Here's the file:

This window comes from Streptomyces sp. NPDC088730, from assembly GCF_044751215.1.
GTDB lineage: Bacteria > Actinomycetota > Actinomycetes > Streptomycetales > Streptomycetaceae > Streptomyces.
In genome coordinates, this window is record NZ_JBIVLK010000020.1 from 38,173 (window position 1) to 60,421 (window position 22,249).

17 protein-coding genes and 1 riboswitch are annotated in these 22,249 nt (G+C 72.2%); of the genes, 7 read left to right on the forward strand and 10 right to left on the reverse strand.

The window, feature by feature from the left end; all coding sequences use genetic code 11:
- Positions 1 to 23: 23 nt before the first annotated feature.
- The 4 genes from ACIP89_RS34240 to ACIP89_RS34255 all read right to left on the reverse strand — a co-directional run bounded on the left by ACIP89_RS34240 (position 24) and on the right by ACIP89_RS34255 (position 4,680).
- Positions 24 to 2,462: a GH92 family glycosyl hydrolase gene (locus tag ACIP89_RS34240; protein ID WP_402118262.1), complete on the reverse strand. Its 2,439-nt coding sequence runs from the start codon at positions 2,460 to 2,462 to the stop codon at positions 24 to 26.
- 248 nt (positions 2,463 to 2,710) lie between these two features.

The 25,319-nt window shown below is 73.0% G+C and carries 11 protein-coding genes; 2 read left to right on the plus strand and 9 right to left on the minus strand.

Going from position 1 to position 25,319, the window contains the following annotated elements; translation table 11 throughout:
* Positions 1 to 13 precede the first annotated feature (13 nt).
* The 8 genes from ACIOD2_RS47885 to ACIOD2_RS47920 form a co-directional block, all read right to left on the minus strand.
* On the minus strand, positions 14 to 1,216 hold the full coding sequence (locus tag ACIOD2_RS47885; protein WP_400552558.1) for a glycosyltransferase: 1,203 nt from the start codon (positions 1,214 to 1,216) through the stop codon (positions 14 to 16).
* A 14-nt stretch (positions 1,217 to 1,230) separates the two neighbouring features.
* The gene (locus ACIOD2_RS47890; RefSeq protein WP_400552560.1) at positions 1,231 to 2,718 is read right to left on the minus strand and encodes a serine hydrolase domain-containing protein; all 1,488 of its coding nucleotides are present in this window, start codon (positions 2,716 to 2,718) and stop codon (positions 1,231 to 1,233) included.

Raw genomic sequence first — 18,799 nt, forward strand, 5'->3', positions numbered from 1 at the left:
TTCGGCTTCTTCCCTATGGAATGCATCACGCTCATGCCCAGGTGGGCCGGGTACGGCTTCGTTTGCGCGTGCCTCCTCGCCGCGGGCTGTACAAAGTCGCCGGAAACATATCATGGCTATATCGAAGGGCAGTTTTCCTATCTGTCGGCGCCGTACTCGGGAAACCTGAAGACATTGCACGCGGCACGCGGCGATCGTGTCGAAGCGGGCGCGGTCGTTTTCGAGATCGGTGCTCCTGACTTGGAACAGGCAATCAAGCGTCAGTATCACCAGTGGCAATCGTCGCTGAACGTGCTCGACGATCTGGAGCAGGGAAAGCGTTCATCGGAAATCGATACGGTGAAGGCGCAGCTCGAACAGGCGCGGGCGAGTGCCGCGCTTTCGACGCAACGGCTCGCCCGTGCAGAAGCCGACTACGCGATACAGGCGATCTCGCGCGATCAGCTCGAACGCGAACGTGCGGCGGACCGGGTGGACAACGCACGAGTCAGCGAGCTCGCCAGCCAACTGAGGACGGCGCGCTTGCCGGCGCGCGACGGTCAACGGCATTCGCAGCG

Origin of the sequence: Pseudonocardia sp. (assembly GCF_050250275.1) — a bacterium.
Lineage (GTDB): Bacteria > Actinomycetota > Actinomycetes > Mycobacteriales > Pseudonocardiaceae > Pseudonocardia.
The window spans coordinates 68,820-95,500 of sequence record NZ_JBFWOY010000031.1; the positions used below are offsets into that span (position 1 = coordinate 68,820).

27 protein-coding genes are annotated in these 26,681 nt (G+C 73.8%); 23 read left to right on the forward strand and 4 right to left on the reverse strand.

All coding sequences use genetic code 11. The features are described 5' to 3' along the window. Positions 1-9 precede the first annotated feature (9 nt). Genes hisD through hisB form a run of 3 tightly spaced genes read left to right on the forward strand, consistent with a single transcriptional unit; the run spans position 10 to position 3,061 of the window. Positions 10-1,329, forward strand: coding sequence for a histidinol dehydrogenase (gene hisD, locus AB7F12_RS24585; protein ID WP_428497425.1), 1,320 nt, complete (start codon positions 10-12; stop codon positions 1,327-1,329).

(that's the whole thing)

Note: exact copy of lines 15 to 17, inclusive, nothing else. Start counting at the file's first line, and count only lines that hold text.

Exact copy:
* A 14-nt stretch (positions 1,217 to 1,230) separates the two neighbouring features.
* The gene (locus ACIOD2_RS47890; RefSeq protein WP_400552560.1) at positions 1,231 to 2,718 is read right to left on the minus strand and encodes a serine hydrolase domain-containing protein; all 1,488 of its coding nucleotides are present in this window, start codon (positions 2,716 to 2,718) and stop codon (positions 1,231 to 1,233) included.

Raw genomic sequence first — 18,799 nt, forward strand, 5'->3', positions numbered from 1 at the left: